JACKSONVILLE, Fla. – The Jacksonville Jaguars’ offensive line has not played well in the preseason, the two best linemen are hurt, and coach Urban Meyer told the ESPN Monday Night Football crew that he has no idea what the team’s offensive identity is.
The receivers aren’t exactly getting a lot of separation, either, and there’s not much of a receiving threat available at tight end.
That’s significantly concerning, but now comes the news that rookie running back Travis Etienne Jr. – drafted to provide the big plays this offense lacked last year — will miss the season because of a Lisfranc injury to his left foot.
But as bad as all that is, it still makes little sense for the Jaguars to sit quarterback Trevor Lawrence — an idea that was floated on the Monday night broadcast.
There’s an argument that doing so would protect the franchise’s long-term investment, especially if the offensive line isn’t any better at pass protection than it was in the first two preseason games. The last thing the Jaguars need is what happened to 2020 No. 1 overall pick Joe Burrow as a rookie: a near constant battering that eventually ended with Burrow on IR with a serious knee injury.
But Lawrence needs to play. Sitting will stunt his development. The staff has already robbed him of valuable first-team practice reps by having him rotate days with Gardner Minshew II throughout training camp. He can only learn so much watching from the sideline.
Put him on the field and let him grow. He needs to see how defenses disguise coverages. He needs to learn to figure out blitzes, experience the tighter windows for throws, adjust to the speed of the game, and learn what kind of chances he can take – and when to take them. He’ll get none of that from the bench.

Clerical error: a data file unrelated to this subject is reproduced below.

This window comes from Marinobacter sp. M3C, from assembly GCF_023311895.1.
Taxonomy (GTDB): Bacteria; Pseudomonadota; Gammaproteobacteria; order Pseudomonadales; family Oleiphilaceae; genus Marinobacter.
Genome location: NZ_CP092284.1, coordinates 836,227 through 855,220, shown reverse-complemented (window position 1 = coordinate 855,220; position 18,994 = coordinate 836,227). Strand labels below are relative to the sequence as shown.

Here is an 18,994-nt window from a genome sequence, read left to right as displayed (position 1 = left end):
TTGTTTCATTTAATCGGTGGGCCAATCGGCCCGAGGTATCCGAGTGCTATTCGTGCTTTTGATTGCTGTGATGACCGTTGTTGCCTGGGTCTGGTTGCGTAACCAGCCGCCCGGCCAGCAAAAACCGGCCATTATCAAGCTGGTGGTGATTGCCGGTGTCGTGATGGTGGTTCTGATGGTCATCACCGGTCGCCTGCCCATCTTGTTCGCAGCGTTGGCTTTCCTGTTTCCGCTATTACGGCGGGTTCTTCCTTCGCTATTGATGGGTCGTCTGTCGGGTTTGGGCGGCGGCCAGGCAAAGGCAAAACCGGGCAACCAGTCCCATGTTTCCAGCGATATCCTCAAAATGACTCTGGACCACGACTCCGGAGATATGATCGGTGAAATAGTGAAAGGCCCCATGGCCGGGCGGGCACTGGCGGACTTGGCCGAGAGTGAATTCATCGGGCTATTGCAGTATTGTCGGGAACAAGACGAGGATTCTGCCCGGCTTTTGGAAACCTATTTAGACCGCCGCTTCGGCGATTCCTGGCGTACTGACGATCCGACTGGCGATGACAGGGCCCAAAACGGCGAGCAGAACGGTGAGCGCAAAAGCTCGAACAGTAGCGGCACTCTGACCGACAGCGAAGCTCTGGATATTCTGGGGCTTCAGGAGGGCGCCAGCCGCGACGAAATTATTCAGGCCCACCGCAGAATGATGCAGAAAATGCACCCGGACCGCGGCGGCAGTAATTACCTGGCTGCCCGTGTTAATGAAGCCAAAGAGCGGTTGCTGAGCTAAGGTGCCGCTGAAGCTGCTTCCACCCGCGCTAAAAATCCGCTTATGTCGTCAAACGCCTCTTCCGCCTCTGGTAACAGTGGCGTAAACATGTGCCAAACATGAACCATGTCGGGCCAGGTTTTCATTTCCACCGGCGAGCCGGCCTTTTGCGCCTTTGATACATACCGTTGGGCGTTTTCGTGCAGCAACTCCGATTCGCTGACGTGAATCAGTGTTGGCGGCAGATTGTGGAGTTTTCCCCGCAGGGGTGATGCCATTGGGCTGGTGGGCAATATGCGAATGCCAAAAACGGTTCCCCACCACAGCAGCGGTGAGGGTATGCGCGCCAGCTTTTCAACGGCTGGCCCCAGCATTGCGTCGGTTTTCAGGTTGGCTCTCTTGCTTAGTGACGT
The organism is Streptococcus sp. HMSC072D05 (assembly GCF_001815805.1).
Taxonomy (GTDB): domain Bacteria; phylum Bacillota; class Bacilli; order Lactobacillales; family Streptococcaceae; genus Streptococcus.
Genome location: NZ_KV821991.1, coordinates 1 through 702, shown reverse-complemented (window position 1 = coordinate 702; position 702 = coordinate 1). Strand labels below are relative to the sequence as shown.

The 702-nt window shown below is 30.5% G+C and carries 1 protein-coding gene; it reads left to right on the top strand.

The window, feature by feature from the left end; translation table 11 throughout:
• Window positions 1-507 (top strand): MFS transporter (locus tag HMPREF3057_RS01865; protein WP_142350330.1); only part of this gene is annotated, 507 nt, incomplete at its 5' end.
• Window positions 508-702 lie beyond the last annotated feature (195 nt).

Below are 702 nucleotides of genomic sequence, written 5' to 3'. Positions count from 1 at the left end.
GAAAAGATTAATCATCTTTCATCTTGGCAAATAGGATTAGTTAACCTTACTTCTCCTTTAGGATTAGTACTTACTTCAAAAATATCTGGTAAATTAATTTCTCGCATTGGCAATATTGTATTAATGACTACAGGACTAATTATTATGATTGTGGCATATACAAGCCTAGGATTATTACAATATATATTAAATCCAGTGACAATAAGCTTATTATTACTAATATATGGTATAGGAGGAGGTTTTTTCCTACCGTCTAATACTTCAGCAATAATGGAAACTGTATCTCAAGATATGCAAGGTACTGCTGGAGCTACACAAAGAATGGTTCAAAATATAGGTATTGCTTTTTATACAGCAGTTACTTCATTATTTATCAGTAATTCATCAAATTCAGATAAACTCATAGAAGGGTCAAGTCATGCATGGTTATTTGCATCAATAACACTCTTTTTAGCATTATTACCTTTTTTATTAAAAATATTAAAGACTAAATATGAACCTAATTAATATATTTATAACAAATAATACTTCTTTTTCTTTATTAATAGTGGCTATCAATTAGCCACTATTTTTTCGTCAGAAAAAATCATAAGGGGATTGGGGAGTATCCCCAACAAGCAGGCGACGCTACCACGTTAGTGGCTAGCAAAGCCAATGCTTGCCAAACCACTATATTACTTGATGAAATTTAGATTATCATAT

Lawrence has plenty of confidence in his abilities. He has mentally handled being the No. 1 prospect in the country and a lock to be the No. 1 draft pick from the moment he stepped onto Clemson’s campus. He has played in a lot of big games on big stages. He beat Alabama in the national championship game as a freshman.
If things don’t go well in 2021 — if he throws a lot of interceptions, struggles to read defenses at times or can’t find any consistency — he’s not going to fall apart. If there was any worry that he would, then he shouldn’t have been the No. 1 pick.
Losing Etienne hurts, but the Jaguars aren’t bereft of offensive talent. James Robinson ran for 1,070 yards, caught 49 passes and scored 10 total touchdowns last season. Carlos Hyde ran for 1,070 yards in 2019. Receiver Marvin Jones Jr., has had nine touchdown catches in three of the last four seasons and has surpassed 900 yards receiving in three of his eight seasons.
Receiver Laviska Shenault Jr. was a second-round pick who has been impressive in camp, and DJ Chark Jr. was a Pro Bowler and 1,000-yard receiver in 2019. Phillip Dorsett II has the deep speed Meyer loves. So there are some playmakers.
There’s no guarantee the offensive line will be better in 2022, anyway. Left guard Andrew Norwell, left tackle Cam Robinson and right guard A.J. Cann are in the final year of their respective contracts. The Jaguars are unlikely to bring Robinson back, and rookie Walker Little has a lot of work ahead of him to take over. Right tackle Jawaan Taylor doesn’t look any better than he did in 2020, when he gave up a league-high 18 sacks, per ESPN Stats & Info.
The Jaguars can’t fix all those spots in one offseason.
If the offensive line’s struggles are so bad that the concern is Lawrence won’t stay healthy, isn’t it logical to assume Minshew also would get hurt? And if the staff is really that concerned about Lawrence getting hurt behind that offensive line, it’s their job to figure something out. Run more RPOs. Roll him out more. Quick throws. Incorporate more of the spread offense Meyer ran at Bowling Green, Utah, Florida and Ohio State. Try something instead of just letting Lawrence get battered around back there.
Work around the problem.
But don’t put Lawrence on the bench.